Being an English Premier League fan in Australia isn’t easy. Often it involves waking up at 3am and connecting a streaming app to your TV to follow your favourite football team over 17,000km away.
For dedicated Australian EPL fans, one thing is certain: No matter who you support, we all dream of being able to go over and see our teams in the flesh.
A couple of years ago I was fortunate enough to chase my dream, moving to Liverpool, getting a job with Liverpool FC at their club store and attending 12 games in the space of 10 months. If you too have spent years dreaming of going to your place of worship to watch your team live – this guide is for you.
My guide for Australian fans of the English Premier League is in 3 parts:
Part 3: Your first EPL game
You’ve flown to the other side of the world, you’ve managed to get a ticket, bought some new merchandise and had a taste of the atmosphere outside the ground, now it’s time to head in. Here are a few tips to enjoy the match the most.
If you are fortunate enough to attend a derby or a big match, then arriving early is absolutely vital. Of course there are the formalities such as big queues, security checks and finding your seat, but the main reason to be early is to soak up the pre match atmosphere. For big matches, the stadium can be full more than half an hour before kick-off with both sets of fans exchanging songs – the perfect opportunity to get some footage and photos to post on social media. I’d advise heading in about 45 minutes early, this allows you to take the customary photo of you holding your scarf aloft inside the stadium, and you can watch the warm-ups.
Try to avoid taking a backpack if you can – but if you must make sure it is a small one – security is quite strict. For example, if you take a bottle of water you will actually be asked to throw away the lid before you head into the stadium! Don’t stress though, you can buy overpriced food and beverages (including alcohol) inside the stadium, you just won’t be allowed to take alcohol to your seat.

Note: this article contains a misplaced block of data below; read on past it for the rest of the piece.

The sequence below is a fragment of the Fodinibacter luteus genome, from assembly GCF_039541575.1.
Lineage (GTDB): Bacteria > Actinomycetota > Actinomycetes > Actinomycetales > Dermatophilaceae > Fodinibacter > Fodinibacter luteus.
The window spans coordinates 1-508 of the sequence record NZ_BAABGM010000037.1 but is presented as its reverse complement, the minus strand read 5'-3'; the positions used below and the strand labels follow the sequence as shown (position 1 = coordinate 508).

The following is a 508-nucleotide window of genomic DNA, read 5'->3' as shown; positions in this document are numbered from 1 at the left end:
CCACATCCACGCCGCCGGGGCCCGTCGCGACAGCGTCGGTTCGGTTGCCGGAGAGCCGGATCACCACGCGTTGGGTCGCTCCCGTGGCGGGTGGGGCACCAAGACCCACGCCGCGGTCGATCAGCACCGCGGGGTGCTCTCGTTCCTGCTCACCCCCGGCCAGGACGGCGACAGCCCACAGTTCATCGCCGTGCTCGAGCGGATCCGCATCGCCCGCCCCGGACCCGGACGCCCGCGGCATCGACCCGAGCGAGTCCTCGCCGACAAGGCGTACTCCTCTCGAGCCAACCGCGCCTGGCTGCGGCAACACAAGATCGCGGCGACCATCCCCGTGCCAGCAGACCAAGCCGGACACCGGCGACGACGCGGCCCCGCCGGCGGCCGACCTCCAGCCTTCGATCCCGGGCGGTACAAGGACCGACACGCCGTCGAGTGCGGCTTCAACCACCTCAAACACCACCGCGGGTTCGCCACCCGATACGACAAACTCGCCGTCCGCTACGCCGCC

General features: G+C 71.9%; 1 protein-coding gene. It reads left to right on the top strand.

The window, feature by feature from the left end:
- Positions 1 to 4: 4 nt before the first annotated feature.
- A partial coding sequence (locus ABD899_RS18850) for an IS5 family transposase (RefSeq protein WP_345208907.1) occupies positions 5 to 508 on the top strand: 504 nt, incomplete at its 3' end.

Follow the crowd
If you are unsure how you should act whilst watching the game, then observe those around you. If everyone else around you is standing, then don’t be that killjoy who shouts “sit down”, stand up too. If everyone around you is chanting and singing, then learn the words and get involved in the moment!
Put down your phone
Speaking of getting involved in the moment – you might have the urge to film all 90 minutes on your phone, but just think… how often will you really watch it back after you get back home? It’s okay to film “You’ll Never Walk Alone” or the celebration of a goal so you can show your friends back home the unbelievable atmosphere you’re experiencing, but if you’re losing a match and everyone seems pretty miserable around you, then it’s not really the best time to be trying to take selfies or take photos & video of the game.
When I attended Liverpool v Arsenal we were 3-2 down and a tourist was trying to take selfies with local fans and film the game, fair to say he almost lost his phone. Don’t be that guy.
I’d advise trying to take whatever footage you must before the game, then if there is an epic moment or break in play you really must film then go for your life. You’ve spent years watching through a television, why spend your time at the ground watching it through your phone? You will have a more enjoyable experience taking it all in with your eyes and ears.
Try to avoid leaving early at half time/full time
Nothing infuriates players, managers and other fans more than that one person who leaves 5 minutes before half time to get food, stumbles back in 5 minutes into the second half, then leaves 10 minutes before the end of the game when the opposition hits the lead. If it makes the players and managers “feel alone“, then it’s not really supporting your team is it?
And you’d hate to miss an Aguero-type moment, wouldn’t you?
Learn the songs, and get involved
This is the best part of going to the match, not only are you watching your heroes play for the first time, but you can finally sing and chant with thousands of fellow fans. Before you go to the game, learn the songs. They’re not hard, most are based on classic nursery rhymes and are quite short. If you’re in an active/singing section you will be expected to contribute. Of course, not everyone is a singer or vocal at a match and if you choose not to sing then that’s fair enough, but I guarantee that you will have a much better time if you get involved!
…and finally, enjoy the match!
You’ve made it, take it all in! I was fortunate to go a dozen times, many people only get the one opportunity, so make the most of it! Hopefully you will see your team win, if you’re very lucky you’ll see a classic.
Even if you’re not so fortunate and see your side lose, at the end of the day you will have memories to last the rest of your life.
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